By Trine Nordeng

Throughout time many different cultures have held the moon in reverence. It governs the ebb and flow of the tides, the womenís monthly cycle, and other things we donít notice anymore in our modern lives. Many even chose to divide the year into lunar months. And so the full moon became very important, and different cultures chose to give each full moon in the year a name. Though the names were often slightly different in each area or community, these are the names most commonly used in some cultures.

Colonial American
Celtic 1
Celtic 2
Medieval England
Neo Pagan
January Winter Quite Storm Holiday Wolf Cold Cooking Wolf Ice
February Trapper's Ice Chaste Budding Snow Boney Little Famine Storm Snow
March Fish Winds Seed Sleepy Sap Windy Big Famine Chaste Death
April Planter's Growing Hare Peony Seed Flower Wildcat Seed Awakening
May Milk Bright Dyan Dragon Flower Planting Panther Hare Grass
June Rose Horse's Mead Lotus Strawberry Green Corn Windy Dyan Planting
July Summer Claiming Corn Hungary Buck Ripe Corn Crane Mead Rose
August Dog's Day Dispute Barley Harvest Sturgeon Fruit Women's Corn Lightening
September Harvest Singing Blood Chrysanthemum Corn Nut Mulberry Barley Harvest
October Hunter's Harvest Snow Kindly Raven Harvest Blackberry Blood Blood
November Beaver Dark Oak White Hunter's Trading Sassafras Snow Tree
December Christmas Cold Wolf Bitter Cold Snow Peach Oak Long Night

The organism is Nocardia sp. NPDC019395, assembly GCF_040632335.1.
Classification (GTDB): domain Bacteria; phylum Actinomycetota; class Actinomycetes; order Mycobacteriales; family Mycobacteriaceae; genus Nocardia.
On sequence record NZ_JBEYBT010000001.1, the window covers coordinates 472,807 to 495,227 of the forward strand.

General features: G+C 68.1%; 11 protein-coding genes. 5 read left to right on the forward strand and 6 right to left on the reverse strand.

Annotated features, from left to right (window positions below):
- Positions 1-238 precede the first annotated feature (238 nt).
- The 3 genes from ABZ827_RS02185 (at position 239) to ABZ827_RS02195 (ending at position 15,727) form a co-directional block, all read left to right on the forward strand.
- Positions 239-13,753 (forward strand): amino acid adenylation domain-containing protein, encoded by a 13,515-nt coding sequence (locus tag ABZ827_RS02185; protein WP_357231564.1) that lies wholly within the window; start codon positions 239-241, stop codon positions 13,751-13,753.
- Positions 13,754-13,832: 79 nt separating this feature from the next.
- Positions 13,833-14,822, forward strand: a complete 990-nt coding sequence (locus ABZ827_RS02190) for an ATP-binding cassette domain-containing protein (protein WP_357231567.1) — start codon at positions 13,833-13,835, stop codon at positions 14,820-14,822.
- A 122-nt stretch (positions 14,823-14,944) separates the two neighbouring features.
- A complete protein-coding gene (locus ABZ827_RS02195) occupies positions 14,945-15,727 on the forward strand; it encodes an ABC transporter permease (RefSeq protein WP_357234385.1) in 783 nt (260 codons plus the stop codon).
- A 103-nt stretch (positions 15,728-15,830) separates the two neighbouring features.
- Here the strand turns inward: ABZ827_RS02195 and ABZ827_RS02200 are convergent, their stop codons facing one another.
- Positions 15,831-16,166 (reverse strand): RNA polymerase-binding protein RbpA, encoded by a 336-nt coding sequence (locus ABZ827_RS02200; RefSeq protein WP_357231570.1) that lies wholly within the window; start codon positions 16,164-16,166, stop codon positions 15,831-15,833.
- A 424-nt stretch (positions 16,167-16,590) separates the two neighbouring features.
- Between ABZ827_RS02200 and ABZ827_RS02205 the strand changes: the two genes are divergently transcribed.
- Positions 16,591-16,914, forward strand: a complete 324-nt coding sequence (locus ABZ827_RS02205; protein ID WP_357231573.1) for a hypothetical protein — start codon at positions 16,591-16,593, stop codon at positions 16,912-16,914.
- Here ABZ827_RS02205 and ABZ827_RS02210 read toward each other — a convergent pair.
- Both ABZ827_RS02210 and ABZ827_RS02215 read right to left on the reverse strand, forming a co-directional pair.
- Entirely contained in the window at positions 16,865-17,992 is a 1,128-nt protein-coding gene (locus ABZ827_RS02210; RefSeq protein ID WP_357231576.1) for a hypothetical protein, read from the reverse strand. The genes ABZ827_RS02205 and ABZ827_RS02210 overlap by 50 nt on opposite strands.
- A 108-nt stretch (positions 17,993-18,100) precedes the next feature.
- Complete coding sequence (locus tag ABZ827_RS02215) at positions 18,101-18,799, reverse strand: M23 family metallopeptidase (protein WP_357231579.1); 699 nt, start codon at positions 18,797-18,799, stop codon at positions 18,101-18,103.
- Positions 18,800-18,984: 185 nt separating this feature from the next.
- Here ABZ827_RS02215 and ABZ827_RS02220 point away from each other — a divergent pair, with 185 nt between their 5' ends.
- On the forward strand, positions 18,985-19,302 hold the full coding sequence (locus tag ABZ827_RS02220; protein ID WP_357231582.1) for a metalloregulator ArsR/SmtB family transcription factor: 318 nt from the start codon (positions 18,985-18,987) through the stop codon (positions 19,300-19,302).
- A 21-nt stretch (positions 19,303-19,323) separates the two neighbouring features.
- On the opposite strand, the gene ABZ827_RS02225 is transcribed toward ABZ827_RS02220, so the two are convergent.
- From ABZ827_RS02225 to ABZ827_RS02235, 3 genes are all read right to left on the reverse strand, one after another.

* = Native American Indian

Dakotah Sioux
Old Farmer's Almanac
January Of the Terrible Great Spirit Moon Wolf (or Old, Moon after Yule)
February Of the Raccoon, Moon When Trees Pop Sucker Spawning Moon Snow Moon (or Hunger Moon)
March When Eyes Are Sore from Bright Snow Of the Crust on the Snow Worm Moon (or Crow, Crust, Sugar, Sap Moon)
April When Geese Return in Scattered Formation Sap Running Moon Pink (or Sprouting Grass, Egg, Fish Moon)
May When Leaves Are Green, Moon To Plant Budding Moon Flower (or Corn Planting, Milk Moon)
June When June Berries Are Ripe Strawberry Moon Strawberry (or Rose, Hot Moon)
July Of the Middle Summer Middle of Summer Moon Buck (or Thunder, Hay Moon)
August When All Things Ripen Rice-Making Moon Sturgeon (or Red, Green Corn Moon)
September When The Calves Grow Hair Leaves Turning Moon Harvest (or Corn, Barley Moon)
October When Quilling and Beading is Done Falling Leaves Moon Hunters (or Travel, Dying Grass Moon)
November When Horns Are Broken Off Ice Flowing Moon Beaver (or Frost Moon)
December Twelfth Moon Little Spirit Moon Cold Moon (or Long Nights, Moon before Yule)
* The Harvest Moon is always the full Moon closest to the autumnal equinox. If the Harvest Moon occurs in October, the September full Moon is usually called the Corn Moon.

Blue Moon
The meaning of this expression have changed quite a bit through the years, but today we think of a blue moon as the second full moon in a month that has two full moons. I have so far not found any information on how other cultures dealt with the fact that every two years or so there was an extra full moon in the year.

Contact the author Trine Nordeng